Story

A simple act of compassion set in motion a national movement to end family homelessness.

The Beginning

Karen Olson was rushing to a business meeting when she passed a woman experiencing homelessness on the street. On impulse, Karen bought her a sandwich.The woman, Millie, accepted the sandwich but asked for something more — a chance to be heard. Karen stayed with Millie and listened. What she heard made her understand that homelessness brought profound feelings of diminished self-worth and disconnection from society. Soon after, Karen and her two sons began delivering lunches to people experiencing homelessness on the streets of New York.

Christ Church Summint, NJ

1986: The First Network

When Karen learned that homelessness was affecting families right in her own community in New Jersey, she knew she had to do something. But this was much more than giving sandwiches. She brought together people in need and people who wanted to help. Existing community resources could provide shelter, meals, and housing. Volunteers could use their skills, knowledge, and compassion to help their neighbors experiencing homelessness find employment, reconnect with society, and restore their dignity.

She approached the religious community. Congregations offered hospitality space within their buildings. The YMCA provided showers and a family Day Center. A car dealer discounted a van. The first Interfaith Hospitality Network opened on October 27, 1986.

1988: The Network Goes National

As word spread, more New Jersey congregations formed a second network. Other congregations were inspired to develop similar programs. In 1988, we formed the National Interfaith Hospitality Network to bring the program nationwide. In addition to shelter, meals, housing, and job-seeking support, our Affiliates began developing programs for transitional housing, childcare, and homelessness prevention. Nationally, we added programs like Just Neighbors and Family Mentoring.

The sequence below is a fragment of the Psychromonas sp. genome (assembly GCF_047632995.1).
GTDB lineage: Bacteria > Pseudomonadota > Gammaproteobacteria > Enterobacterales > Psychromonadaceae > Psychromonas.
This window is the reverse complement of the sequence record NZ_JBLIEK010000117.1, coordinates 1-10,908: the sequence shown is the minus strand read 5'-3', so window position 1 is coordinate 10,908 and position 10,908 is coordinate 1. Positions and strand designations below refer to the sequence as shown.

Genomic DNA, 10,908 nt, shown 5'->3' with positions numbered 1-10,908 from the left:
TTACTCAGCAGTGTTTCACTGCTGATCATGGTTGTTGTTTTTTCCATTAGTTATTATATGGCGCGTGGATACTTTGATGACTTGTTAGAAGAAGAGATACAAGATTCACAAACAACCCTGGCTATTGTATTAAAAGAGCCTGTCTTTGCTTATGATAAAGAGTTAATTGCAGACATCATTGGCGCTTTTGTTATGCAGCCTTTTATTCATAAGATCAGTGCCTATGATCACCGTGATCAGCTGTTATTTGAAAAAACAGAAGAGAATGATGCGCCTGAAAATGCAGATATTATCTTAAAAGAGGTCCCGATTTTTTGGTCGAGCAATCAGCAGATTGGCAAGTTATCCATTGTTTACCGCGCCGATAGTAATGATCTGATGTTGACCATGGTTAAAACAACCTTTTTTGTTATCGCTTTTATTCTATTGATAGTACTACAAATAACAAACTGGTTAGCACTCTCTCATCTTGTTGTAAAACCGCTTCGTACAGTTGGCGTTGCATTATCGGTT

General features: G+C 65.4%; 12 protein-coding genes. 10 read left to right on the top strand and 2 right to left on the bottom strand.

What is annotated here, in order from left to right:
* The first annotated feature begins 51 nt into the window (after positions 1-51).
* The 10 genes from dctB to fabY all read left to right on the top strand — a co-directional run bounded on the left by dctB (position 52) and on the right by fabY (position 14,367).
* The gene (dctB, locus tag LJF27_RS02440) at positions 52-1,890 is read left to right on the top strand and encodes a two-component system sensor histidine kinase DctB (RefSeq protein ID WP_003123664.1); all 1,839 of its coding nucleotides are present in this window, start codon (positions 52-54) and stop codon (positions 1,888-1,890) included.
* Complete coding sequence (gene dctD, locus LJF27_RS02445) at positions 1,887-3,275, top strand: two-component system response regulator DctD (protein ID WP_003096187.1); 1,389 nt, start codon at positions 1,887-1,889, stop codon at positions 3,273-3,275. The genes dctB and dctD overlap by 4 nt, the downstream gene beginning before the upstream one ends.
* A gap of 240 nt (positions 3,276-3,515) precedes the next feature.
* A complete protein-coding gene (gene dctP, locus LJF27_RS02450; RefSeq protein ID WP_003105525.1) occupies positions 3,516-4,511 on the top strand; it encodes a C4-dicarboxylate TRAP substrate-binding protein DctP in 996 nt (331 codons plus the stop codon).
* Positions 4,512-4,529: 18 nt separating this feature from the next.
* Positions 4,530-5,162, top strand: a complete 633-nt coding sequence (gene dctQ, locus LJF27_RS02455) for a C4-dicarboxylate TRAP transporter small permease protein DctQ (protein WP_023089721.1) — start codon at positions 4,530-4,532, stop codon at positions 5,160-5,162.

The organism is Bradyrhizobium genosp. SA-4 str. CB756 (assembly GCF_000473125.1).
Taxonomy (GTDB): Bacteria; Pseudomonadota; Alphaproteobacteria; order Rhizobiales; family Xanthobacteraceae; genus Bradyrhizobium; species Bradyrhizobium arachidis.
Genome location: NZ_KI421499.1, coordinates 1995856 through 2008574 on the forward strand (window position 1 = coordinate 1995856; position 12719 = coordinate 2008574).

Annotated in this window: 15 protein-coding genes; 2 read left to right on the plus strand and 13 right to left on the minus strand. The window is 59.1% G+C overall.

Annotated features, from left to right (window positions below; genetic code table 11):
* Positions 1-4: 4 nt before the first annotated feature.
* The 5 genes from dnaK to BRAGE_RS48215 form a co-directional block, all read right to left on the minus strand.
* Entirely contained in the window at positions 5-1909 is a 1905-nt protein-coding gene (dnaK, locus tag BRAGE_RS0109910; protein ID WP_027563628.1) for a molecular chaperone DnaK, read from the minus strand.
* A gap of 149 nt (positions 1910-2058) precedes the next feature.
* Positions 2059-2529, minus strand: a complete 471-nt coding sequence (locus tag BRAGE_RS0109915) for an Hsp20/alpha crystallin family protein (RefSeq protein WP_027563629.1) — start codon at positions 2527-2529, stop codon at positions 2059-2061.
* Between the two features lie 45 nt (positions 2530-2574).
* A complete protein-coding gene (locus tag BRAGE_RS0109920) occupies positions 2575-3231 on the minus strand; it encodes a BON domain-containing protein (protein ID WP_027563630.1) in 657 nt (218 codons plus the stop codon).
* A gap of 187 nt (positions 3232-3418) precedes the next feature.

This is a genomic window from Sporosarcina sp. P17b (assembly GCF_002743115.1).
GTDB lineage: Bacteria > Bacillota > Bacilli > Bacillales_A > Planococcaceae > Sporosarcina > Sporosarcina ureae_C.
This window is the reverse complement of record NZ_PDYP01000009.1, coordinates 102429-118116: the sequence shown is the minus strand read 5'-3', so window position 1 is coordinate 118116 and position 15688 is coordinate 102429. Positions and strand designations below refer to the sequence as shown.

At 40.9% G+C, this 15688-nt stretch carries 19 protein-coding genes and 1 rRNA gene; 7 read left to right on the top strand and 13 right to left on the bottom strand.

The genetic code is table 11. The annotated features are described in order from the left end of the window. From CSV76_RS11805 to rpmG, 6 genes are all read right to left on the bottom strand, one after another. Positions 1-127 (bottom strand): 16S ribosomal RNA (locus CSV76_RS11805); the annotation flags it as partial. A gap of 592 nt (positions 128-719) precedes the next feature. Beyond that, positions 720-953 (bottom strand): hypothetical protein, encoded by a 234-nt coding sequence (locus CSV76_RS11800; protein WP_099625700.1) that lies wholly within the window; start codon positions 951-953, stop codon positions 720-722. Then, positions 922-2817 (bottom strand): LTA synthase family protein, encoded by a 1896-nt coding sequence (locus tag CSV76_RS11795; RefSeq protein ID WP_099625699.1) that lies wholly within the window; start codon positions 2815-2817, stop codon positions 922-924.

1992: Point of Light

Family Promise was awarded one of 21 Points of Light, out of a field of more than 4,500 nominees, by President and Barbara Bush, signifying Family Promise as one of the top volunteer agencies in the country. The award recognizes how one neighbor can help another, and calls upon the nation to take action in service to our fellow citizens.

2003: We Become Family Promise

We changed our name, from the National Interfaith Hospitality Network to Family Promise, to reflect our broad range of programs and our vision of ending family homelessness. The name refers to the promise, in the sense of commitment, which communities make to families in need. But it also refers to the promise, the potential, inherent in every family.

2004: 100th Affiliate

Family Promise’s 100th Affiliate opened in Athens, GA, as rapid expansion continued. Family Promise Affiliates, whether in metropolitan hubs, sprawling suburbs, college towns, or rural counties dotted with cornfields and forests, reflect their local communities, providing innovative solutions tailored to specific needs.

2013: 4-star Charity Navigator Rating

Family Promise received the first in its current run of eight consecutive 4-star ratings, demonstrating its commitment to effective governance, careful use of resources, and transparency. Despite a relatively small budget, Family Promise is able to parlay those assets and the commitment of its volunteers into the leading national response to family homelessness.

We also took time in 2013 to celebrate 25 years of changing lives and creating community.

2016: 200th Affiliate

Family Promise of Shenandoah County, VA, (FPSC) opened its doors as the 200th Affiliate. Nestled in the mountains of northwest Virginia with several small farming towns, FPSC demonstrated that homelessness is a national issue but a highly local problem. This milestone marked a highly regionalized approach taken by the national organization, ensuring the dissemination of best practices and the continued evolution of the model.